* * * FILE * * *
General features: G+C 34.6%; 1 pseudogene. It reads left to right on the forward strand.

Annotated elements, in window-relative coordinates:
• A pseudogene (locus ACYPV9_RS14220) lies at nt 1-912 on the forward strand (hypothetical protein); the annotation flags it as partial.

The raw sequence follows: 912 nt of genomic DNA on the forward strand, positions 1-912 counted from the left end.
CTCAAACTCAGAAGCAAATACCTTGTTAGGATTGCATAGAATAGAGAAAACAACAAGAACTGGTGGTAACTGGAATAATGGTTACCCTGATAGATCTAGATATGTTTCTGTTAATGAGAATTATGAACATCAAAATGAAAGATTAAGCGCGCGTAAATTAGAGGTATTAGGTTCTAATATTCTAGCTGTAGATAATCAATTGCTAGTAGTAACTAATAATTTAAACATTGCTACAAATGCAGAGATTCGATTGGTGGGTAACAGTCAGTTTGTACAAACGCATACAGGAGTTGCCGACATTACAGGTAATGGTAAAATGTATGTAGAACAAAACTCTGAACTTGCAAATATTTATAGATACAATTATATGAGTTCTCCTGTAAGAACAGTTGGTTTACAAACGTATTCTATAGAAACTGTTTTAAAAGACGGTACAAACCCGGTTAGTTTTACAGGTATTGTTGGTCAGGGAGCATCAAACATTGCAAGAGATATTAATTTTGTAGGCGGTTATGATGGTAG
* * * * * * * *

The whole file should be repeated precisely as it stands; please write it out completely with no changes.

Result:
General features: G+C 34.6%; 1 pseudogene. It reads left to right on the forward strand.

Annotated elements, in window-relative coordinates:
• A pseudogene (locus ACYPV9_RS14220) lies at nt 1-912 on the forward strand (hypothetical protein); the annotation flags it as partial.

The raw sequence follows: 912 nt of genomic DNA on the forward strand, positions 1-912 counted from the left end.
CTCAAACTCAGAAGCAAATACCTTGTTAGGATTGCATAGAATAGAGAAAACAACAAGAACTGGTGGTAACTGGAATAATGGTTACCCTGATAGATCTAGATATGTTTCTGTTAATGAGAATTATGAACATCAAAATGAAAGATTAAGCGCGCGTAAATTAGAGGTATTAGGTTCTAATATTCTAGCTGTAGATAATCAATTGCTAGTAGTAACTAATAATTTAAACATTGCTACAAATGCAGAGATTCGATTGGTGGGTAACAGTCAGTTTGTACAAACGCATACAGGAGTTGCCGACATTACAGGTAATGGTAAAATGTATGTAGAACAAAACTCTGAACTTGCAAATATTTATAGATACAATTATATGAGTTCTCCTGTAAGAACAGTTGGTTTACAAACGTATTCTATAGAAACTGTTTTAAAAGACGGTACAAACCCGGTTAGTTTTACAGGTATTGTTGGTCAGGGAGCATCAAACATTGCAAGAGATATTAATTTTGTAGGCGGTTATGATGGTAG